Establish Your Brand Positioning: The Earlier The Better

Paul Weber, October 30, 2013

A business plan. A marketing plan. A financial plan. All kinds of planning goes into starting a small business. We’ve got one more to add – planning your brand positioning. For entrepreneurs with their plates already full with the logistics of starting a business, establishing a “brand” seems like putting the cart before the horse. But it’s not… your brand should be positioned alongside with your business concept, and perhaps it could even help inspire your other business planning.

What is a brand? A brand is the emotional connection forged and then continually perpetuated between a customer and a product, service, company, individual or organization. That being said, as an advertising and marketing agency focused on small businesses, we’re not particularly fond of using the “brand” terminology with start up companies. Branding is a critically important concept to understand, but it is misspent energy for most entrepreneurs. There are entire textbooks devoted to defining and giving examples of brands if you’re interested in branding fundamentals.

Now brand positioning on the other hand… that is a far easier to grasp and a better use of an entrepreneur’s time to master. Every small business should have its brand positioning down pat and the earlier the better.

What makes brand positioning or brand identity such a big deal? In simplest terms, every purchase has some degree of emotional motivation – whether it’s the carpet cleaner, where you hold a child’s birthday party, or which accounting firm you trust with your business finances.

Branding positioning is creating that emotional connection. Emotions develop a sense of loyalty, even if it is perceived. Loyalty results in increased or repeat purchases. Creating the right emotional connection between a customer and a company results in greater sales. And there you have it: your brand positioning impacts your bottom line.

Brand positioning is far easier than you think, and much easier than a business plan (you’ve already created your business plan, right?). Set a brand expectation (your biggest company asset) and continually meet that expectation. It’s almost that simple to develop a brand position.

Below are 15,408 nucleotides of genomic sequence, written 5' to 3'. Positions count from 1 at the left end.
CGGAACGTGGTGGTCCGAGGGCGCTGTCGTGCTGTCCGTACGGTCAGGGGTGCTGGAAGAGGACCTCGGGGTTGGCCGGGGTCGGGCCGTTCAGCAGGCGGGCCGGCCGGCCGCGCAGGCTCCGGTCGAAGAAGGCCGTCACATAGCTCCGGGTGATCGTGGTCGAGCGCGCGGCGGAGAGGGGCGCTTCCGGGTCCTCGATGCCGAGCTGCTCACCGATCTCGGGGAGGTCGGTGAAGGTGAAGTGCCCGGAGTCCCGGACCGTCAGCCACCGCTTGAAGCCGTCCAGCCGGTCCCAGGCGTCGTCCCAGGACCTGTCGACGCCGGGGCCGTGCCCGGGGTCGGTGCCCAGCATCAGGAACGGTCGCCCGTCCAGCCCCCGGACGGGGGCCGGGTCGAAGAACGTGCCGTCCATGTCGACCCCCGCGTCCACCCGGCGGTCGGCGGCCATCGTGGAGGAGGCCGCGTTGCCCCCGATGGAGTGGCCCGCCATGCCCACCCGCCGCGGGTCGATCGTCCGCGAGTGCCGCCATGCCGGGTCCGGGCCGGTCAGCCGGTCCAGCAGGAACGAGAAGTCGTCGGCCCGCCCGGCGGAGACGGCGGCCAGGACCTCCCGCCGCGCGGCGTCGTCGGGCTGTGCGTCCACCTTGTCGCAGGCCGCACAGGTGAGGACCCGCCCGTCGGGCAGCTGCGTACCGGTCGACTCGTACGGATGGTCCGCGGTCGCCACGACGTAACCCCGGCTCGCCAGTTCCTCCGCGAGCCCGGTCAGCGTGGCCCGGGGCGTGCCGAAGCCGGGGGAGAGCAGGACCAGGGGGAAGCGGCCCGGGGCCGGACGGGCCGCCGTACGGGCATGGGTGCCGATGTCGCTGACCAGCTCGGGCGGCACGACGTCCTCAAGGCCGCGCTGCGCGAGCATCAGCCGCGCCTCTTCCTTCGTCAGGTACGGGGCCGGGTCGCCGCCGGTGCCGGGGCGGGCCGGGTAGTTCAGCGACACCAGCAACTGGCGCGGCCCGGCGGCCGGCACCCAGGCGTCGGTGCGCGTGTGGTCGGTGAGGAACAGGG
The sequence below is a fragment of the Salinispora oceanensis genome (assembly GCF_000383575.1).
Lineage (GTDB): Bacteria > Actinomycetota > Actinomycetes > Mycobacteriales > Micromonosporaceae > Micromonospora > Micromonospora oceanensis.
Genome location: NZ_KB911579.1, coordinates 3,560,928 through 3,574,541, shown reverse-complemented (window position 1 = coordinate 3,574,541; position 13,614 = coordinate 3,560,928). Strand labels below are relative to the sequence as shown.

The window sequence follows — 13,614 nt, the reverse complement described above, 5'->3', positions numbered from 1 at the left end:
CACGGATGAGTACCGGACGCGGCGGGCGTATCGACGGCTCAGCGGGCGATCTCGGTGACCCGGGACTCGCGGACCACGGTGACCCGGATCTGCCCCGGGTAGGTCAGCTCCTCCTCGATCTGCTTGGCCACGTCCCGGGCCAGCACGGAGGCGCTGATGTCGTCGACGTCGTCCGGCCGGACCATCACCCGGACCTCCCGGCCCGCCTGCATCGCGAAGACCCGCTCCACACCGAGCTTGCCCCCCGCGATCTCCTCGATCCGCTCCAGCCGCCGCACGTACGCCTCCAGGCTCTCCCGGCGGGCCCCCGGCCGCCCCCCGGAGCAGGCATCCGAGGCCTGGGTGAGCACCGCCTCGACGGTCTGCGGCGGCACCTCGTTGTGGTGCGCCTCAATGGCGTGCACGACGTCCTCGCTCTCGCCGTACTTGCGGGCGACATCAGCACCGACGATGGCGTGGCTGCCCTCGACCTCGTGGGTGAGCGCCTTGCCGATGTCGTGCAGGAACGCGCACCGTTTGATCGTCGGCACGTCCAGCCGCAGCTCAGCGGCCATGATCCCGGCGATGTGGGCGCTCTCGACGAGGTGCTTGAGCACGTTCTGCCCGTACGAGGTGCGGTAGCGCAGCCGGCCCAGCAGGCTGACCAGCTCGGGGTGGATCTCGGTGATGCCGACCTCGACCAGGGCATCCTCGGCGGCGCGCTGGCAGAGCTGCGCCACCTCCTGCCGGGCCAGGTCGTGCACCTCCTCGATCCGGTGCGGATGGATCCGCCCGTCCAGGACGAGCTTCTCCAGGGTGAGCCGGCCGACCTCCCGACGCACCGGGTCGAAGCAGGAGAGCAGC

For example, let’s say you promise to deliver your product or service within a specific amount of time. At a time of two-hour delivery windows, even narrowing it down to 15 or 30 minutes can be a competitive differentiator. Deliver the product or service on time, every time. You’ll become known for reliability – in other words, you say what you do and do what you say. That’s brand positioning because when customers think of your company, they automatically associate “dependable” with your name.

Branding is not creating an identity, a logo design or writing a tag line. Your brand positioning (your biggest asset) is the cumulative effort of delivering the product or service that the customer wants while meeting or exceeding expectations. It is the promise that you make and keep.

Too often businesses mistakenly think that by creating a logo or tagline they have in fact created a brand. The tagline, “best in the business” does not make it so.  Continually delivering on your promise to customers makes you “best in the business” regardless of what your tag line says. That establishes the kind of brand value that stays with people even after locations or logos change, and it’s what will keep them coming back for more year after year.

*The preceding was written for KCsourcelink.com and originally posted 10-29-13.

 

One Response

  1. Sitegar says:

    As someone fcuesod on the development of nation brands for small less advanced nations, I am always impressed with how national pride and the nation brand its self go hand in hand. When I see small Africa nations like Nigeria or Ghana and of course Tanzania creating offices specifically for branding of the nation, I am amazed. The reality is, region branding, city branding and place branding is marketing with meaning and heart. Keep up the good work-Richard H. Griffiths

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